A Home for a First Family

Heritage and cultural traditions are enjoying a resurgence throughout many First Nations communities. The embracing of their languages, histories and traditions have facilitated an awareness of some past building traditions and methodologies.

Ecotrust Canada, UBC's Centre for Social Innovation & Impact Investing, and David Wong, Architect worked with the Nuu-chah-nulth peoples in Tofino to design a prototype home that allowed for flexible housing, was wise to the regions's record rainfall conditions, and most important, be respectful to the indigenous people's cultural heritage. A goal of the effort was to engage the Nuu-chah-nulth in the design of their new homes, with knowledge from their elders. Historically, buildings were constructed in response to the region's climatic and geographic conditions… and much of this knowledge is inspiring and may be applied using today's materials and techniques.

A Nuu-chah-nulth family engaged David in the design of their new home. The design of this home was based on the earlier prototype house prepared by David Wong Architect. An important goal was to source local materials, including the use of cedar, locally milled wood, and the application of traditional knowledge and skills– including spatial relationships (e.g. a place to clean and store salmon), colour palettes, and crafts such as cedar weaving and wood finishing such as adzing.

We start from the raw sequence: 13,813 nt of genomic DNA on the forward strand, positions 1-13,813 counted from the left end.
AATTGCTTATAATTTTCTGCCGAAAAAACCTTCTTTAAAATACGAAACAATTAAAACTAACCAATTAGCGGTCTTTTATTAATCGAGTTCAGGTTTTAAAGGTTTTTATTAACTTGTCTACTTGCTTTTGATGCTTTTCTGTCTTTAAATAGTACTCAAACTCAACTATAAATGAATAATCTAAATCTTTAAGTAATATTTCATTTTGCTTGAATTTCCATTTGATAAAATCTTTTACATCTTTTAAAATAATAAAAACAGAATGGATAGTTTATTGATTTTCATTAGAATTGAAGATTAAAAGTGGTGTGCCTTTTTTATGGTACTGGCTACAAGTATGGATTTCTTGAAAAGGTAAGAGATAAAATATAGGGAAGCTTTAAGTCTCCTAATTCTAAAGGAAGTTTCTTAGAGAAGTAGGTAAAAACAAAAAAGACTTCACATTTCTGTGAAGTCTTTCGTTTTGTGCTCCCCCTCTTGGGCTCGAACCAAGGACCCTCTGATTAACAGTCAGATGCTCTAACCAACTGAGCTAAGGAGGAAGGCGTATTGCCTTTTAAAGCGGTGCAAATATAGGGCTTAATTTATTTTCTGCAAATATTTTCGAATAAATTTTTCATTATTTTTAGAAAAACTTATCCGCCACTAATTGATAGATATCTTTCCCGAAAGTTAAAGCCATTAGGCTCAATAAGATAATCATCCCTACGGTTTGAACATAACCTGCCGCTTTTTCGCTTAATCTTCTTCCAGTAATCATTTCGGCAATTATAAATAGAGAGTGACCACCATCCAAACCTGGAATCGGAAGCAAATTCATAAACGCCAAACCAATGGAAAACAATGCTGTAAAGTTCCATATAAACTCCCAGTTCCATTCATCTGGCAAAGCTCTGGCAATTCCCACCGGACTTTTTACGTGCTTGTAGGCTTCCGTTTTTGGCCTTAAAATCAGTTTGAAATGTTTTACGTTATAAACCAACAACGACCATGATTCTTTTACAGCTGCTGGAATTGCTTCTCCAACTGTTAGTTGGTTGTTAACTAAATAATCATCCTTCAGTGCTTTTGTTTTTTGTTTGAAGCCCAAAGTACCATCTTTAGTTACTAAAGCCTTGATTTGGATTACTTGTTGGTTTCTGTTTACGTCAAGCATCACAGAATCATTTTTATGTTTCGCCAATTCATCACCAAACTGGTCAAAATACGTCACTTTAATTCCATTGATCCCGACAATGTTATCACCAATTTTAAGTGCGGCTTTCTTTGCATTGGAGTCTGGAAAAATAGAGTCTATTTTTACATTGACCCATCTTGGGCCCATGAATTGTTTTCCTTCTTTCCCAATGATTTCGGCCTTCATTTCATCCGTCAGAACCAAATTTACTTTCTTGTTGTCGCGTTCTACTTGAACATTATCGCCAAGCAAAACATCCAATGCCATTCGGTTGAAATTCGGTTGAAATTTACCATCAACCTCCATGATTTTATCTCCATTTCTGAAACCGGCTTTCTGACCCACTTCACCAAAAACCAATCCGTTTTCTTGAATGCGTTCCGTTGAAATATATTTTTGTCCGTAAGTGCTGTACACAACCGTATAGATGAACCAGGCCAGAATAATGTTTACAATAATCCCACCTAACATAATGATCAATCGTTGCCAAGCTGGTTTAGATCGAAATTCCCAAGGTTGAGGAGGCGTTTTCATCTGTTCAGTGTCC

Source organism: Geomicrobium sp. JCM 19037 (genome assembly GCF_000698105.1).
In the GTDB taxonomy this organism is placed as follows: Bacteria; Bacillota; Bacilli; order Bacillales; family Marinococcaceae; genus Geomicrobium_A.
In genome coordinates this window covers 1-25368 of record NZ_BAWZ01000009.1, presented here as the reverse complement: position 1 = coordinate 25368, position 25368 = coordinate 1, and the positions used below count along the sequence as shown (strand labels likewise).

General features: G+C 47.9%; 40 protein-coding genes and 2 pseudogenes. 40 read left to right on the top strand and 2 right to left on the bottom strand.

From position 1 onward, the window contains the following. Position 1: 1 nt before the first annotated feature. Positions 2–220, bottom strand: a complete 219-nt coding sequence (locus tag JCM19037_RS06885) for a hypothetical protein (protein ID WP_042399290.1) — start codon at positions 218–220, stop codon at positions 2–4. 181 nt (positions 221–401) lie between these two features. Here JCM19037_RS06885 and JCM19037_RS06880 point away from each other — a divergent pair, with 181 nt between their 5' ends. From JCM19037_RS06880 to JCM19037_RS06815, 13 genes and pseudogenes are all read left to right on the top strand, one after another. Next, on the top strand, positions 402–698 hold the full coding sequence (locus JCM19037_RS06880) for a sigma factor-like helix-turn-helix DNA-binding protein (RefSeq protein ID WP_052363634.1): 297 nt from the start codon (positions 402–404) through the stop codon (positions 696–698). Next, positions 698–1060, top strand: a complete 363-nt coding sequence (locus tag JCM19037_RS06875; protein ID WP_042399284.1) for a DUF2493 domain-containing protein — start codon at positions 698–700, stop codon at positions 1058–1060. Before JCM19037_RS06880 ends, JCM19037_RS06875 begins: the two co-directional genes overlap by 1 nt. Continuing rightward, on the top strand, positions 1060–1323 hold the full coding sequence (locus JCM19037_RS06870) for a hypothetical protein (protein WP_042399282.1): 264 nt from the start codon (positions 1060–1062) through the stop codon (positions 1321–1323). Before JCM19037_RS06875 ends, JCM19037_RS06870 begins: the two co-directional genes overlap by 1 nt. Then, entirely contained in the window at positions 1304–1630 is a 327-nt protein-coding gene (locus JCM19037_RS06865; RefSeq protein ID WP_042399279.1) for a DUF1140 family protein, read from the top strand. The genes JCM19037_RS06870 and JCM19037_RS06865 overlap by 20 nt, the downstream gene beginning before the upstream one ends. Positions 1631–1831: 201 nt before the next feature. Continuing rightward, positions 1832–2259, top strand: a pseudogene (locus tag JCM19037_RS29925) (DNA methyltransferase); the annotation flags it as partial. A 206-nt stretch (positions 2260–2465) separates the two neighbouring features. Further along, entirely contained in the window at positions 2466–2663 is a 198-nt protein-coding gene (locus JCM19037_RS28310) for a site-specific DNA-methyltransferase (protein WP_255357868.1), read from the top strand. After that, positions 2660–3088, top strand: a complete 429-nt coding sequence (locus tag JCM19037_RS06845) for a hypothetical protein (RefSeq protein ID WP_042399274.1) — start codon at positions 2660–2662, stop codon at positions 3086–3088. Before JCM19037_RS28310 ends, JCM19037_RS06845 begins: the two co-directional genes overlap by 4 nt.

The home was designed with generous pitched roofs and overhangs to protect and to shed off the heavy westcoast rains. The main roof faced the south/ south-west for ideal solar panel placements. Also designed were provisions for rainwater collection and a natural ventilation plan to encourage air movement to help mitigate moisture, mould, and mildew issues.

National Geographic magazine (click link) prepared an article on the Nuu-chah-nulth people and their Conservation economy which also profiled this home.